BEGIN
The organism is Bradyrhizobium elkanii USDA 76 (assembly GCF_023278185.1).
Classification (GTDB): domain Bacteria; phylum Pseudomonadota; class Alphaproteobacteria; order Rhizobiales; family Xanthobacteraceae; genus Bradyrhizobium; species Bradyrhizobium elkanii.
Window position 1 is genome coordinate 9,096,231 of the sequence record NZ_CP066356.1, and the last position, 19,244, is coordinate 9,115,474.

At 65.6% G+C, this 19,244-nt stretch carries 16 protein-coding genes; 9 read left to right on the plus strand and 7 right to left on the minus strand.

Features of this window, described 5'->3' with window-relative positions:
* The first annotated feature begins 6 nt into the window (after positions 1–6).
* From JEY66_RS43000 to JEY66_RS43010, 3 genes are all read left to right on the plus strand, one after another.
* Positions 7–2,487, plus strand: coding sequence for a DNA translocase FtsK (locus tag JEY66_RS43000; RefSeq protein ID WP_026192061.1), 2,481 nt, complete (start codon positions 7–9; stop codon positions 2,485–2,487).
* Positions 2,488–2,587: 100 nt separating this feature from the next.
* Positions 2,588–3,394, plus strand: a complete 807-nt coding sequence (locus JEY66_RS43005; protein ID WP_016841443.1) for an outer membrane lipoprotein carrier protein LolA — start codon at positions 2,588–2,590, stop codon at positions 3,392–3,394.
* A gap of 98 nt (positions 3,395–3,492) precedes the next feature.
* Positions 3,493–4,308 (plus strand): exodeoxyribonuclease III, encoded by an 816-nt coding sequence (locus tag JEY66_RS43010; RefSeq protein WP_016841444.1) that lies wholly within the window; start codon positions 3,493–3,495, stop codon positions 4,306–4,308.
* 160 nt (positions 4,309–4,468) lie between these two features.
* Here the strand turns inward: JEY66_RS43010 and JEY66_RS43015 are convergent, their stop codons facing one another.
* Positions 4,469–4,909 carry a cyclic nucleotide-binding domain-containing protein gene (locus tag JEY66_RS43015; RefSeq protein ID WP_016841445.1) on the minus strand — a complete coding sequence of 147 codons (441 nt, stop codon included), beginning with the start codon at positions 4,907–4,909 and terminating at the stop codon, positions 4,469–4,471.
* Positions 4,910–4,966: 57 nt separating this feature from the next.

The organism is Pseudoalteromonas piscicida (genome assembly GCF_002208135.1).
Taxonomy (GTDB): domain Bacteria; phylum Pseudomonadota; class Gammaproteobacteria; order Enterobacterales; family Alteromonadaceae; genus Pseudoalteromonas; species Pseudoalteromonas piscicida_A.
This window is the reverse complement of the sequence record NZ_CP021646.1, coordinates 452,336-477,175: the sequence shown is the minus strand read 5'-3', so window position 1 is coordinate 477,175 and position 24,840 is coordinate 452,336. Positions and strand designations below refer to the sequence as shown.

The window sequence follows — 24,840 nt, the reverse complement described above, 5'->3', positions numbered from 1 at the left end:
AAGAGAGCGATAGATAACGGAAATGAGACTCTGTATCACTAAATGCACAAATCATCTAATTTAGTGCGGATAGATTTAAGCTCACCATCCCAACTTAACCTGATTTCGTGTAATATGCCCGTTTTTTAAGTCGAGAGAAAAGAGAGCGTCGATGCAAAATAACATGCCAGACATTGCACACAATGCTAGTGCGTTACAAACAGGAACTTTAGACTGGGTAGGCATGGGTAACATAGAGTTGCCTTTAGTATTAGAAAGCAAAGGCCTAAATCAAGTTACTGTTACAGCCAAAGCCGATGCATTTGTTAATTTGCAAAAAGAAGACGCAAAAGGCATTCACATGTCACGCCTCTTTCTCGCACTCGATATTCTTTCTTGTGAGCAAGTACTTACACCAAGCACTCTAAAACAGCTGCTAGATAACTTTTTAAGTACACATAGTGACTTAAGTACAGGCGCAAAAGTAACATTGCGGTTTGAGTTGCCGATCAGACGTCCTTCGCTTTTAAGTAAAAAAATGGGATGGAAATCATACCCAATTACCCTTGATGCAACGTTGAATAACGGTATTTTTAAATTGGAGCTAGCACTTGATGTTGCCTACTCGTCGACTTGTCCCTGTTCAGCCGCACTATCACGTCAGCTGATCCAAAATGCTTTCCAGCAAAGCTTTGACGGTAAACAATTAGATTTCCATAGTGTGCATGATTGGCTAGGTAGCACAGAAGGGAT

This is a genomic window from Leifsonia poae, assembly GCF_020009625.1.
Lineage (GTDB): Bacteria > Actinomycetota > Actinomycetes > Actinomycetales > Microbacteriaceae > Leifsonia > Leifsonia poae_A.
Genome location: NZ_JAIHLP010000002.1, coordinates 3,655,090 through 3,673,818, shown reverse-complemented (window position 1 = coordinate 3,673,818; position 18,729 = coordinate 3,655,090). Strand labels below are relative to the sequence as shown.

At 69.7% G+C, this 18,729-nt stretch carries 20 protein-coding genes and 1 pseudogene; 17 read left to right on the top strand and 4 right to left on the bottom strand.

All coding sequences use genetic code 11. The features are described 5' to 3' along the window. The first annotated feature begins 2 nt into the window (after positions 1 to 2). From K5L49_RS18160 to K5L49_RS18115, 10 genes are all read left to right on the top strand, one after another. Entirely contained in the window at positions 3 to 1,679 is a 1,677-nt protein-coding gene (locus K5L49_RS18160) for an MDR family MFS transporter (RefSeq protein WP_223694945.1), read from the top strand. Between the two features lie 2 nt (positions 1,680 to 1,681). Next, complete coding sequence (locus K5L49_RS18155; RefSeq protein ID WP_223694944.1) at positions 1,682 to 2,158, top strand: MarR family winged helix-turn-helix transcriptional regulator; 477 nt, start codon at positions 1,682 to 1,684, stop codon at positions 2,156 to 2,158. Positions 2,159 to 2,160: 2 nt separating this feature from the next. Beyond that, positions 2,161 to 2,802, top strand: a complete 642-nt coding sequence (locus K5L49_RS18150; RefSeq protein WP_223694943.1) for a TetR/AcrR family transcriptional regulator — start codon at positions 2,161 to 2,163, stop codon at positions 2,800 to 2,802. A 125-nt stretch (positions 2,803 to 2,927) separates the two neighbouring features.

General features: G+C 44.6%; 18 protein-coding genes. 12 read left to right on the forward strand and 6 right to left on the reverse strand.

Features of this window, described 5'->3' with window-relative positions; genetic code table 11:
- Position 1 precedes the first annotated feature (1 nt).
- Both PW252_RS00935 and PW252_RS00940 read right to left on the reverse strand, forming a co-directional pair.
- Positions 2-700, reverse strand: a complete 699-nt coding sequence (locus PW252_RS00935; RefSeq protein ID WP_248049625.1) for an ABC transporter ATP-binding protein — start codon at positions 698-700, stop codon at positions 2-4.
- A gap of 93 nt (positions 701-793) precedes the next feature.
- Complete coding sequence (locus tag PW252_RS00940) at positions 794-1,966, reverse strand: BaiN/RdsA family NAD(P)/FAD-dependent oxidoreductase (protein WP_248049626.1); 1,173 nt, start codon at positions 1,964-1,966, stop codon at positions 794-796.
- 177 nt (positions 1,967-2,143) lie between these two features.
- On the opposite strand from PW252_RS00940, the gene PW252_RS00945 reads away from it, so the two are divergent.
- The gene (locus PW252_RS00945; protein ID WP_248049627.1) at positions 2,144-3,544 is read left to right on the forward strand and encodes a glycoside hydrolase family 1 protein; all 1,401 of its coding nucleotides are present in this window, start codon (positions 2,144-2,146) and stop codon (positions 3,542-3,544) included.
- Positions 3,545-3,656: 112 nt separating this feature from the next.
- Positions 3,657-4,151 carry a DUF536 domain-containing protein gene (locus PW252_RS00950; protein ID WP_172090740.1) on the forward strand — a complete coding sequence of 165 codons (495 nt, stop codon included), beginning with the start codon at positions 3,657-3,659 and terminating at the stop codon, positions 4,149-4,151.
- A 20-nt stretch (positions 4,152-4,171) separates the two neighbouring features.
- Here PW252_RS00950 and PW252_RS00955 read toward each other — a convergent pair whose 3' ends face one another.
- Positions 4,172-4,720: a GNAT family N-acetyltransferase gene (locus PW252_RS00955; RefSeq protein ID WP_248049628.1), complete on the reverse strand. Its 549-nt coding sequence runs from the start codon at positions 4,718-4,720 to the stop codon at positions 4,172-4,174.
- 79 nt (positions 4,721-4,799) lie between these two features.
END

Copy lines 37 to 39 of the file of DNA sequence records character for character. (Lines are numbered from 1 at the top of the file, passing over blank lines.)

- Positions 3,545-3,656: 112 nt separating this feature from the next.
- Positions 3,657-4,151 carry a DUF536 domain-containing protein gene (locus PW252_RS00950; protein ID WP_172090740.1) on the forward strand — a complete coding sequence of 165 codons (495 nt, stop codon included), beginning with the start codon at positions 3,657-3,659 and terminating at the stop codon, positions 4,149-4,151.
- A 20-nt stretch (positions 4,152-4,171) separates the two neighbouring features.